- Mix about 1/3 sand to 2/3 soil to provide the best growing medium and drainage. But any good potting soil will work. Fill the container, leaving 2 to 3-inches at the top.
- Dig a hole in the middle of the container. Make it a couple of inches deeper than to the crown of the plant (where the roots meet the stem). Push loose soil back in. Let the roots lightly rest on the soil in the hole, until the crown is level with the top of the soil.
- Push the soil back in, filling around the roots and up to the crown, gently tamping as you go.
- Water well and push more soil around the plant if necessary, watering again to let the soil settle.
- You should continue to keep your goji plant moist, but not overly wet, until you see new growth sprouting. This usually happens in about 2-3 weeks.
- Apply an inch or two of mulch to help with moisture retention (and because it looks nice). If you mulch, you’ll need to rely on touch to check soil moisture. Or you can water into a large reservoir under the planter so it gets moisture from the bottom up.
You may see flowers, after which fruit will follow, depending on when you plant. It could be the first season but more than likely it will be the second season. Remember that containerized plants will feel the heat and cold more because their roots are in soil above the ground.
Be weather-aware, providing adequate moisture when it is extremely hot and dry, as containerized plants will usually dry out quicker. Also remember to provide protection for your plants if the temperatures become really cold.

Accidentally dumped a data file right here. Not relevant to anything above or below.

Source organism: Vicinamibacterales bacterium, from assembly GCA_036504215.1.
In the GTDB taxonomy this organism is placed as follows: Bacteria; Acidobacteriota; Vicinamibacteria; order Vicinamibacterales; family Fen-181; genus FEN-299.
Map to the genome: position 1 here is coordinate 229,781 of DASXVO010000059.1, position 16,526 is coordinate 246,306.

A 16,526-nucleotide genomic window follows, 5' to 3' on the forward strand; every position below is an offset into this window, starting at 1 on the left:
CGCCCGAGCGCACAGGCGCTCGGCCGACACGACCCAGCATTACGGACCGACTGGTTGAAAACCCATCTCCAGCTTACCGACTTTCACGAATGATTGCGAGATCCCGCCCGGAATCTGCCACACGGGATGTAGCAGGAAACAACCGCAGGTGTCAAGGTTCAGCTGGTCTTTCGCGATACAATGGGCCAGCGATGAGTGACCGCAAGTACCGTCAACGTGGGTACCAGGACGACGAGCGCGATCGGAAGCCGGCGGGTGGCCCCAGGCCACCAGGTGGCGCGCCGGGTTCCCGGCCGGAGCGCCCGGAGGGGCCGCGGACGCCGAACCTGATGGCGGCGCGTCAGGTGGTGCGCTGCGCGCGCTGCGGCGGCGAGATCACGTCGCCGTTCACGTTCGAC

How to Grow Goji Berry Plants in the Ground
You can grow goji berry plants in the ground in any relatively sunny location, as long as you have room for expansion. Adult plants can grow up to 8-feet high and wide, though some gardeners prune their plants to keep them within a desired size range. You can even grow Goji bushes as a hedge or you can train them to a trellis, in which case, they can get as tall as 10-feet.
We recommend you start your goji plant in a container, though you don’t need a 5-gallon size. In fact, you can buy a 4- to 6-inch peat pot and not even have to worry about taking it out of the pot to transplant it. This will greatly reduce the stress involved with transplanting, further ensuring your Goji plant will thrive. If you are starting it in a container, just follow steps 1 through 7 above, after which point you can transplant your Goji plant into the ground. Goji plants growing in the ground will sometimes start to produce fruit the second season but will not go into full production until the third year.
If you are putting it directly into the ground: